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Minnesota musicians making the most of a digitial economy | Blandin on Broadband

Minnesota musicians making the most of a digitial economy | Blandin on Broadband | Music Business | Scoop.it

The Minneapolis St Paul Business Journal ran a series on Friday of Minnesota musicians who are thriving in the digital economy. Think of how different the music business is now that we can download, upload and manipulate audio files quickly and easily. The music industry as a whole has not always handles the changes with grace – so it’s nice to see some shining local stars who have.

 

The series is worth reading – in fact I decided it was worth a MSPBJ substitution – but I just wanted to offer a laundry list of musicians and innovations…

 

Click headline to read more--


Via Chuck Sherwood, Senior Associate, TeleDimensions, Inc
Dako Larsson's insight:

    My insight is that The Minnesota St Paul Business was talking about how digital music has changed the industry because people can download the music right away from the internet.  A pro to this is that they do not have to wait to get the music from the store and they can hear it right after it downloads.  A con to this is that not a lot of people are buying albums anymore becuase it is easier to download it.  

     Also if they push to go digital they can get more sales nationwide because people can get their album easier online.  

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Destin Perry's curator insight, October 7, 2013 3:25 PM

This article is about a series of musicians that are thriving in the new digital industry in different ways than just depending on a track sales in iTunes. From research, I've found that the main problem with the industry right now is that it doesn't reward sales as much as it rewards the extras; other sales, performances, donations, kickstarters. With the digital era become more accessible, it rewards indie efforts just as much, if not more, than commercial ones. There are lessons to be learned from the scope of indie production and what it takes to appeal and be spread over the internet... especially with sales becoming less important, and the whole range of exposure.

Adrian Ramirez's curator insight, November 7, 11:17 PM

This article was interesting to my topic because it explains how music artists in Minnesota are able to sell there music and get money  for projects online.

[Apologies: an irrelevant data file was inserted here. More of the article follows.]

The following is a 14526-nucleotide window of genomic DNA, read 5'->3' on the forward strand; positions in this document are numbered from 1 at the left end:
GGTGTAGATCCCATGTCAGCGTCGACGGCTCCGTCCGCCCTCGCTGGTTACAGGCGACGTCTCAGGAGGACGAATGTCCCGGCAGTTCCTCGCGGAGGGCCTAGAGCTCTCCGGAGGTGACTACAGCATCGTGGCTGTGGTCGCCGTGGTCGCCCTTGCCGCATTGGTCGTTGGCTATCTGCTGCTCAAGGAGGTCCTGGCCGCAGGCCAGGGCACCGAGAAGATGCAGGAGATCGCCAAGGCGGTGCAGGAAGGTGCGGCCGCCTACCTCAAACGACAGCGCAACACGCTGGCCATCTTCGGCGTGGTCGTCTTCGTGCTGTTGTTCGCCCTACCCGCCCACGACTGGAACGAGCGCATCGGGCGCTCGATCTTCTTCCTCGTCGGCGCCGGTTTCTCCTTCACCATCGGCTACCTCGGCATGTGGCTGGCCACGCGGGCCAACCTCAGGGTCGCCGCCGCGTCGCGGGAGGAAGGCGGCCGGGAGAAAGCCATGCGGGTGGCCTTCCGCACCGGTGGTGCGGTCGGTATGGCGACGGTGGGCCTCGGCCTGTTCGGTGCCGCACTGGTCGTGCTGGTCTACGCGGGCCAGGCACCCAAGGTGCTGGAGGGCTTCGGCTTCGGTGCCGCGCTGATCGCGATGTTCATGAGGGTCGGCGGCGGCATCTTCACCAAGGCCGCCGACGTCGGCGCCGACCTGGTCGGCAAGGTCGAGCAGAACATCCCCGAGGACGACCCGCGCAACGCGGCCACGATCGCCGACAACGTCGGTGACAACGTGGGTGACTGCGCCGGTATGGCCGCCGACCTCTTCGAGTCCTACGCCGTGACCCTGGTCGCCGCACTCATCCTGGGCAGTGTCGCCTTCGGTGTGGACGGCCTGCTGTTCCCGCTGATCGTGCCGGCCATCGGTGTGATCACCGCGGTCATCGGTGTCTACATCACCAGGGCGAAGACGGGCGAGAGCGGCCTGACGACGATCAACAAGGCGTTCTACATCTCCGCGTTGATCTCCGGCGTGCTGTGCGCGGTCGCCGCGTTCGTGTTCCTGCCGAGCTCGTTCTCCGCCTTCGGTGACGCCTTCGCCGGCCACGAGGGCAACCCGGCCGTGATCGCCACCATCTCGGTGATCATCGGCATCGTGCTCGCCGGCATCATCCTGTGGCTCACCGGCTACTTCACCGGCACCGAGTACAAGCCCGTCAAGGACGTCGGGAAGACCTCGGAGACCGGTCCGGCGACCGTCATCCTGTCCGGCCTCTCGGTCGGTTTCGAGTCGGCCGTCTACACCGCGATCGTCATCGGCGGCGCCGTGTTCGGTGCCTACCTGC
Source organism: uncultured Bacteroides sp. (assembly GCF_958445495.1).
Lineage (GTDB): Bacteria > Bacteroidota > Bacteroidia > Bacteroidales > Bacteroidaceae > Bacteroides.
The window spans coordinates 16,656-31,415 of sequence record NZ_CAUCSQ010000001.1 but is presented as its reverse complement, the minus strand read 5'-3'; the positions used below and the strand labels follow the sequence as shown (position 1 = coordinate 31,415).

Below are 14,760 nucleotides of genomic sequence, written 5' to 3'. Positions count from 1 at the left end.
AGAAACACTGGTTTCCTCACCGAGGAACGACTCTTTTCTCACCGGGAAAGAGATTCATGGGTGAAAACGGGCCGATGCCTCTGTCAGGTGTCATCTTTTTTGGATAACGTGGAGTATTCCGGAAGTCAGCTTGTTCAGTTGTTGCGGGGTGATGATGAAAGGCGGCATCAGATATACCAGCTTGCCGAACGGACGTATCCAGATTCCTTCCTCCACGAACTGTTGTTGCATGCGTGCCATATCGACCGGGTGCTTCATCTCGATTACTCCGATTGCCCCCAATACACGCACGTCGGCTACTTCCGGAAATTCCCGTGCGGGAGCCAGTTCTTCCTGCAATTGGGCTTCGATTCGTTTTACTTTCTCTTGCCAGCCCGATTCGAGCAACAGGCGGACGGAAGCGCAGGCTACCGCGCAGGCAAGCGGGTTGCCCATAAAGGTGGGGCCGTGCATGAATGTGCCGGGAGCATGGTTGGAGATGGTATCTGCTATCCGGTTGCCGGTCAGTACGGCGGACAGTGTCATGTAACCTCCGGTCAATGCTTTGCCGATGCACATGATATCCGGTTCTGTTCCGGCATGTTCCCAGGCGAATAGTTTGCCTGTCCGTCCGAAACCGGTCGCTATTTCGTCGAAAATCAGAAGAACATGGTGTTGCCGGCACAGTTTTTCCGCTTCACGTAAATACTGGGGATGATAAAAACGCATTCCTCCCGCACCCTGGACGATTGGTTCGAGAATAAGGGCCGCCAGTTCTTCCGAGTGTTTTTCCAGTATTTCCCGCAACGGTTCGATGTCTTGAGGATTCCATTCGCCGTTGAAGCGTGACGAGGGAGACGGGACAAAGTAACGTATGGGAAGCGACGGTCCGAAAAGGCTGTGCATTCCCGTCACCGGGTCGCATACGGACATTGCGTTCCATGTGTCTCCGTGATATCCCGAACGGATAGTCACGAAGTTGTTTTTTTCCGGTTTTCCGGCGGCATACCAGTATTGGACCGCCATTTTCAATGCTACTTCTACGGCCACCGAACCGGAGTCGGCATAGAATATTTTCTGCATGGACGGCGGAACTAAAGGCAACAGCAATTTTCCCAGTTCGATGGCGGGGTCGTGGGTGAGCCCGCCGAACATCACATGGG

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Rescooped by Dako Larsson from Music business
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Vevo Taps Jonathan Carson As First Chief Revenue Officer

Vevo Taps Jonathan Carson As First Chief Revenue Officer | Music Business | Scoop.it
Vevo has named Nielsen veteran Jonathan Carson as its first-ever chief revenue officer, a position that will see him leading Vevo’s global sales te

Via Jérôme Rastoldo
Dako Larsson's insight:

My insight on this is Jonathan Carson is Vevos first chief revenue officer ever.  He will be doing some of the duties David Kohl did previously before Vevo bought out Jonathan Carsons company BuzzMetrics which he co-founded.

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Rescooped by Dako Larsson from Music business
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Universal Music Distribution Owns Record Nine of Top 10 Digital Songs

Universal Music Distribution Owns Record Nine of Top 10 Digital Songs | Music Business | Scoop.it
For the first time ever, one distribution company owns nine of the top 10 titles on Billboard's Digital Songs chart.

Via Jérôme Rastoldo
Dako Larsson's insight:

My insight is this is the first distrubution company to ever to own 9 out of the top 10 songs on the top 10 chart.  Because of this it shows that Universal Music Group is growing and is looking to stay on top with the number one hits.  They want artists that can keep them on the top 10 list so they can own all of the top 10 songs on the list.

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Rescooped by Dako Larsson from Surfing the Broadband Bit Stream